The correct image can be found in Skyscanner/Kms-issuer repository.
    Correct image:

2. Kubernetes Service Account RBAC: was missing permission to the resource ‘leases’. Therefore, we added permissions to this resource. The permission was added to the ‘Role’ — ‘kms-issuer-leader-election-role’:

- apiGroups:
- ""
- leases
- "*"
  • Both fixes can be found in the:
  • After fixing the known issue, you can run the deployment file
kubectl apply -f deploy/kubernetes/kms-issuer.yaml

STEP 7: Add Assume Role ARN to Kubernetes Service Account

apiVersion: v1
kind: ServiceAccount
name: default
namespace: kms-issuer-system
annotations: <ARN_ROLE>

STEP 8: Deploy issuer

  • KMS-Issuer should run on the same namespace of your application.
kind: KMSIssuer
name: kms-issuer
namespace: <APP_NAMESPACE>
keyId: alias/<example_kms_key> # same name as AWS kms key
commonName: My Root CA # The common name for the root certificate
duration: 87600h # 10 years

STEP 9: Test that the certificate was issued:

kubectl get kmsissuer kms-issuer -n <NAMESPACE> -o json | jq -r ".status.certificate" |  base64 --decode  | openssl x509 -noout -text

Applying with Terraform

Example for Terraform deployment is in the following git repository:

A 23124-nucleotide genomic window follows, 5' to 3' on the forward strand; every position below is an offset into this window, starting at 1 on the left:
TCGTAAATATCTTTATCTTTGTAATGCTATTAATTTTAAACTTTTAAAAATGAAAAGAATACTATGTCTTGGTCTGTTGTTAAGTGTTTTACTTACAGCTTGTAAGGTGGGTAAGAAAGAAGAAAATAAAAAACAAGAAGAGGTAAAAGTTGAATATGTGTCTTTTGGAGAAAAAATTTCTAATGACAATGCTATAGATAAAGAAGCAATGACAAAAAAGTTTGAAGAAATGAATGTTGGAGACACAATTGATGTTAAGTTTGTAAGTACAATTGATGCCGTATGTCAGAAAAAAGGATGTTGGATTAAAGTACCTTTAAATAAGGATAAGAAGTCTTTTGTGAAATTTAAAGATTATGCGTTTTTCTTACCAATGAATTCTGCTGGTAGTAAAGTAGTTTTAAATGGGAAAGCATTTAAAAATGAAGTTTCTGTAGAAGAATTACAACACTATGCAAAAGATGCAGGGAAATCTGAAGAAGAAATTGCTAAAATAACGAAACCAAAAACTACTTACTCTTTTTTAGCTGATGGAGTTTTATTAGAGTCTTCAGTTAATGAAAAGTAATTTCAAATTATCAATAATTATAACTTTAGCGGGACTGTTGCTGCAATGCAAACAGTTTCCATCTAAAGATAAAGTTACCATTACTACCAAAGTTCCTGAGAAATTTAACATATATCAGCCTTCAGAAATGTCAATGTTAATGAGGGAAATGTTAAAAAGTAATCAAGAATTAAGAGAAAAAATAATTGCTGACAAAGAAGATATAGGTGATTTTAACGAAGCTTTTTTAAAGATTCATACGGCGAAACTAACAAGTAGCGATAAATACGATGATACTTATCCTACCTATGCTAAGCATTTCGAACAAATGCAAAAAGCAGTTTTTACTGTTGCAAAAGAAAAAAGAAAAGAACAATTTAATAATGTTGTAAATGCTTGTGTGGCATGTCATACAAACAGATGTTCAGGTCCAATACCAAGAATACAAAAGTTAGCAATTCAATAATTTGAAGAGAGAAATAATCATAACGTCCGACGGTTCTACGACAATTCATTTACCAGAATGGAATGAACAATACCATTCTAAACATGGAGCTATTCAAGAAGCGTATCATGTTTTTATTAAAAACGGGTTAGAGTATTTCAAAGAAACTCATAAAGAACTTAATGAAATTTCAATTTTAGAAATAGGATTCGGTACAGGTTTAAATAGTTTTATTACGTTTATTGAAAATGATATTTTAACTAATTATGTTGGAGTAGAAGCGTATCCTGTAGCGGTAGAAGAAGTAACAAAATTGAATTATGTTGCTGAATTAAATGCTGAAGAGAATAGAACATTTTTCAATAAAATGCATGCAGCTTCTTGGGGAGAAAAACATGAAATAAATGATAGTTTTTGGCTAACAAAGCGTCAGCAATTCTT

kms-issuer/chart at main · guysaarTikal/kms-issuer

How To: Set KMS-Issuer as Root CA for Istio using Istio-CSR Integrated with KMS-Issuer

Deploying istio-csr

Set istio-csr to sign the certificate using the kms-issuer that we deployed earlier:

helm upgrade -i -n cert-manager cert-manager-istio-csr jetstack/cert-manager-istio-csr --set "" --set "app.logLevel=5" --set "app.certmanager.issuer.kind=KMSIssuer" --set ""
  • istio-csr will create a secret named ‘istiod-tls’ that holds the tls.crt and tls.key. It will also create a configmap named ‘istio-ca-root-cert’ that holed the root-ca.pem.
  • We will map them later on when deploying istio.

Deploy Istio-Operator

For more info regarding Istio-Operator installation:

istioctl operator init

Deploy Istiod integrated with Istio-CSR

Configure IstioOperator Deployment for istiod

  • Deploy Istio profile: minimal